American families are carrying about $1.6 trillion in student loan debt, a massive burden that amounts to nearly 8 percent of national income, a share that has roughly doubled since the mid-2000s.
This week, Sen. Bernie Sanders, I-Vt., and some of his House colleagues unveiled a proposal that would cancel student debt for 45 million Americans and make public higher education tuition-free. The 2020 presidential hopeful said he would put a tax on Wall Street, raising an estimated $2 trillion over 10 years, to pay for the plan.
As lawmakers debate the merits of various proposals, it’s worth taking a step back to ask a basic question: What is student loan debt doing to the economy? Economists have been digging into this issue for several years. Here’s a roundup of what they’ve found.
Student loan debt is delaying marriage and family formation.
A 2014 study found a link between a woman’s student loan repayment schedule and marital timing. A $1,000 increase in student loan debt, researchers found, lowered the odds of marriage by 2 percent a month among female bachelor’s degree recipients in the first four years after graduation. That finding has been bolstered by more recent research showing a similar trend.
Research has shown that marriage confers myriad economic benefits: For starters, married people, particularly men, earn more money. And children who grow up in two-parent households tend to be better off as adults.
Student loan debt is hampering the growth of small businesses.
A 2015 study by economists at the Federal Reserve Bank of Philadelphia found “a significant and economically meaningful negative correlation” between rising student loan debt and falling small-business formation. The mechanism isn’t hard to grasp: If you’re paying off a student loan, you’re less able to pull together the cash to start a small business.
The effect is significant: The increase of one standard deviation in student debt translated into a decrease of 70 new small businesses per county — a decline of approximately 14.4 percent. The authors note that small businesses are responsible for “approximately 60 percent of net employment activity in the U.S.”
Student loan debt is taking a bite out of the housing market.
This year, the Federal Reserve issued a report showing that student loan debt prevented about 400,000 young families from purchasing homes, accounting for about a quarter of the drop in homeownership rates in this demographic from 2005 to 2014. In addition to the obvious connection between debt payments and the ability to save for a down payment, the researchers noted that the rise in student debt increased borrowers’ odds of default, which has a major adverse effect on their credit scores and, therefore, their ability to qualify for a mortgage.
Student loan debt makes it harder to weather financial crises.
Another Federal Reserve report, this one from 2013, found that student loan debt jeopardizes the short-run financial health of households.
Most obviously, it found that households with student debt had a lower median net worth ($42,800) than those with no student debt ($117,700). More troubling, however, was the finding that the Great Recession took a bigger chunk out of the net worth of student-loan-indebted households: From 2007 to 2009, households with student loans saw 12.4 percent of their total net worth evaporate, while the net worth of those without student loans fell by 9.3 percent.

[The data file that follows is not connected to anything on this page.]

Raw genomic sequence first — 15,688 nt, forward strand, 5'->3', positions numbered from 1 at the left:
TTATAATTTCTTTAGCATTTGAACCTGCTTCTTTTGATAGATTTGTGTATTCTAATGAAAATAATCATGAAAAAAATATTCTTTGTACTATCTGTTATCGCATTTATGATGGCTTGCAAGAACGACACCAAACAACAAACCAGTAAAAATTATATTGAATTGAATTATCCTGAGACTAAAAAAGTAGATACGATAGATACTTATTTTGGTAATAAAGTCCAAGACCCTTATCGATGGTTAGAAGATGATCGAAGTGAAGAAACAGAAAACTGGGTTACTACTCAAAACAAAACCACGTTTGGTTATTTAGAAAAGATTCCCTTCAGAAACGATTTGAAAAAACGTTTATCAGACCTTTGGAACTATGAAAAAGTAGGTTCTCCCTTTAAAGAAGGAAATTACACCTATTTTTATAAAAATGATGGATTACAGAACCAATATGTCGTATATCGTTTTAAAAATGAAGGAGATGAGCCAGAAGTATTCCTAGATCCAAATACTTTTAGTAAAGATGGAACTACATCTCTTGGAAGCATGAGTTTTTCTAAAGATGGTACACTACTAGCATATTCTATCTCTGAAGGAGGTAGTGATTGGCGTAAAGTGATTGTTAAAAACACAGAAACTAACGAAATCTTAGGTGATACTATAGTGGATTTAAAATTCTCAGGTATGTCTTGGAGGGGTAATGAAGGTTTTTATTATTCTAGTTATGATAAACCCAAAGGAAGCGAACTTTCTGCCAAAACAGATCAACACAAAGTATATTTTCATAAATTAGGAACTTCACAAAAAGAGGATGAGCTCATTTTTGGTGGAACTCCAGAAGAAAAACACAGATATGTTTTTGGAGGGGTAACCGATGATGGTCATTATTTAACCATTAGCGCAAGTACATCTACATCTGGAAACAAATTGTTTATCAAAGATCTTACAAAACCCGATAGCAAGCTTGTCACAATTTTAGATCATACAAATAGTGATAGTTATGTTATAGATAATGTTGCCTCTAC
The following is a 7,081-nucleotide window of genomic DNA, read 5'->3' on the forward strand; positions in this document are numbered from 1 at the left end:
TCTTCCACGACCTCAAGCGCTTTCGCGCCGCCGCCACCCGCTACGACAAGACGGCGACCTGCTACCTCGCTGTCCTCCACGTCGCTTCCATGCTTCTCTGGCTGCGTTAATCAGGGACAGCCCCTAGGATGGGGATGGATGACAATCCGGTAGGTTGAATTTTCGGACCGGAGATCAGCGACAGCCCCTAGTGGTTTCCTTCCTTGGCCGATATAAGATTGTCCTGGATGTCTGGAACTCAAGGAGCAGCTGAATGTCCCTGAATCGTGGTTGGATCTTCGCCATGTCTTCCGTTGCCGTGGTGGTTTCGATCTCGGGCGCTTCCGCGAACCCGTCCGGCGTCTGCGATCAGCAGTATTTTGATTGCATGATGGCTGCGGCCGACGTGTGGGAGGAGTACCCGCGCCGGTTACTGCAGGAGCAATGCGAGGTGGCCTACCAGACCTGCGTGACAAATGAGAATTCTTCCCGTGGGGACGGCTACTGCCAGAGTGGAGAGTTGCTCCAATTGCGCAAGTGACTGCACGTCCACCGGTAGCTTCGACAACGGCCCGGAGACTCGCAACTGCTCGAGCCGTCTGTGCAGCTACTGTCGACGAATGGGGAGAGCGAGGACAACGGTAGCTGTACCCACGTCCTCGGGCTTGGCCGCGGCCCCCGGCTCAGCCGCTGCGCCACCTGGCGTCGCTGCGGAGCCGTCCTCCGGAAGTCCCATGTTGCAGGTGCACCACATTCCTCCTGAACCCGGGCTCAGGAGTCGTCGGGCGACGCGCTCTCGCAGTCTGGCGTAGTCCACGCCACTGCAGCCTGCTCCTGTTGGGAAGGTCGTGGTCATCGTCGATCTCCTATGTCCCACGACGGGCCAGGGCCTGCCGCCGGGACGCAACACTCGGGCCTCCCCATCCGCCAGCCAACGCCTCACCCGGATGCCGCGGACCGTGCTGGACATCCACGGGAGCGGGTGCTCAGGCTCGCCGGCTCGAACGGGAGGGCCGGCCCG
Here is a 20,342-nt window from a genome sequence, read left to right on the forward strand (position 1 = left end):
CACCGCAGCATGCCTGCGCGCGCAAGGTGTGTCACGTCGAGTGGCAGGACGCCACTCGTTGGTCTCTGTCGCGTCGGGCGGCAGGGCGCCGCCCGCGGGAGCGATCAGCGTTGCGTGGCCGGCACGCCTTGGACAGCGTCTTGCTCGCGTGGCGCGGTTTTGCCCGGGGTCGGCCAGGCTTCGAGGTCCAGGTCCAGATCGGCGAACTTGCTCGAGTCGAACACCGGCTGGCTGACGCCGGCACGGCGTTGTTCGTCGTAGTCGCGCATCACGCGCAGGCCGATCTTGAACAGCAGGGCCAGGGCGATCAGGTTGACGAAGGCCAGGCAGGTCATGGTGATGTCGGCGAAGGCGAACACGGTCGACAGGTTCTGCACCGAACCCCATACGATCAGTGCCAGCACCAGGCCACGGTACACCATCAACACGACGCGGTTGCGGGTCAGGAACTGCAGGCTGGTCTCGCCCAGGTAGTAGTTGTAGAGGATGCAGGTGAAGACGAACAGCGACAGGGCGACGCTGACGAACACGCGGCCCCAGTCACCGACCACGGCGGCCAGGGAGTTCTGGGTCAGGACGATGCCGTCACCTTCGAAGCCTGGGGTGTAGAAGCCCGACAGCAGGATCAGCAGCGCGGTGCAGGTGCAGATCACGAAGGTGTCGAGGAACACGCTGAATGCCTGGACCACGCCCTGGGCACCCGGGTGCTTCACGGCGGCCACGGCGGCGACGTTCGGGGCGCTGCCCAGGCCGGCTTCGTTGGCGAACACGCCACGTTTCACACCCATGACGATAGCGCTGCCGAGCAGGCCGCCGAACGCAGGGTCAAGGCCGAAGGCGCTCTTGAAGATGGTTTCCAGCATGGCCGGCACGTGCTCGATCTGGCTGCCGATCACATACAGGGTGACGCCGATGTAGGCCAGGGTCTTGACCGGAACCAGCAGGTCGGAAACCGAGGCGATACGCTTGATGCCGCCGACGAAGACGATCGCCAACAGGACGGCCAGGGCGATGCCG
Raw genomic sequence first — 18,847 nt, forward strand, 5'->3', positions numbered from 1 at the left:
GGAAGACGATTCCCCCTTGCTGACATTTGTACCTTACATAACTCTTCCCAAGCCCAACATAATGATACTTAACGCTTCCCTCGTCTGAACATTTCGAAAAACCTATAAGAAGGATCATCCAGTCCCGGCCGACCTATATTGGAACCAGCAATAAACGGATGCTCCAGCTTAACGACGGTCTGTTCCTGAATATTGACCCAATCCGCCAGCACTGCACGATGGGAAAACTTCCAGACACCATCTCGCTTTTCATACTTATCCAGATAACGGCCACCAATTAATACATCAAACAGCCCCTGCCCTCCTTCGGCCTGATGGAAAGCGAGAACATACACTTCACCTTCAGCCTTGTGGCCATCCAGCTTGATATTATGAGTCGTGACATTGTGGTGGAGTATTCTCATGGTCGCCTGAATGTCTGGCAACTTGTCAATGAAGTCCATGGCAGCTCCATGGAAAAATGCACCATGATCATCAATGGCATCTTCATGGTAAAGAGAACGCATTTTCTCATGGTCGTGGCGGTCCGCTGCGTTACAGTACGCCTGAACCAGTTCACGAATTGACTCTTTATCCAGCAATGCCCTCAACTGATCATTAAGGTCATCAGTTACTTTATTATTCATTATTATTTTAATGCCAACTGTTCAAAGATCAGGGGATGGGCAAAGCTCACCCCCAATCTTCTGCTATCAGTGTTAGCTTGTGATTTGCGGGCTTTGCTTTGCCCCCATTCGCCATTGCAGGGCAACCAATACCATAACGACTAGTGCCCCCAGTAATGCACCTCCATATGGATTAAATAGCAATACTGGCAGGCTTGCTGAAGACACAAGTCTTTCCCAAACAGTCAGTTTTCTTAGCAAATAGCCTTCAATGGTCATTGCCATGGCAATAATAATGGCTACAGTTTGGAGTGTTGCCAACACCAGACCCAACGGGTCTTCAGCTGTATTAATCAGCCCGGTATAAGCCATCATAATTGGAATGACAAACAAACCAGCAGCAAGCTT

Student loan debt is preventing young people from saving for retirement.
A 2018 study by the Center for Retirement Research at Boston College found that while student debt didn’t affect 401(k) participation rates, it did affect how much young workers were able to sock away. “Those with debt have only about half as much in assets by age 30 as those without debt,” the report found.
Student loan debt can cause graduates to give up on their dreams.
A 2017 working paper found that “students with debt are less ‘choosy’ on the job market: They are more inclined to accept part-time work and jobs that are less related to their degree and offer limited career potential.” Earlier research showed that student loan debt “reduces the probability that students choose low-paid ‘public interest’ jobs.” New graduates with loan debt, in other words, appear to have an understandably greater interest in paying off their debt than in making the world a better place.
The returns on higher education aren’t what they once were.
Some commentators have sought to play down concerns over rising student debt by pointing out that higher degrees are associated with higher earnings and that, on net, a college education is still well worth the cost.
However, progressive economists have recently begun to challenge this view of student loan debt. A 2018 Roosevelt Institute paper, for instance, argues that researchers need to account for the across-the-board wage stagnation that’s happened since the 1970s: “To the extent that individuals see an income boost based on college attainment, it is only relative to falling wages for high school graduates.”
If a bachelor’s degree was an optional ticket to a better life in 1970, in other words, today it’s more like a baseline requirement for a living wage. The reason for this shift is that job markets have become more concentrated, giving employers more leverage to demand more skills and training from their workers. A 2018 paper, for instance, found that employers in concentrated labor markets “upskilled” their job postings by requiring various skills and abilities that employers in less-concentrated markets didn’t ask for.
So while student debt was once largely confined to those who pursued graduate and professional programs to lock down careers with high earnings potential, rising tuition and changes in the labor market “have made it difficult for many to obtain a credential without resorting to borrowing,” according to the Roosevelt Institute report.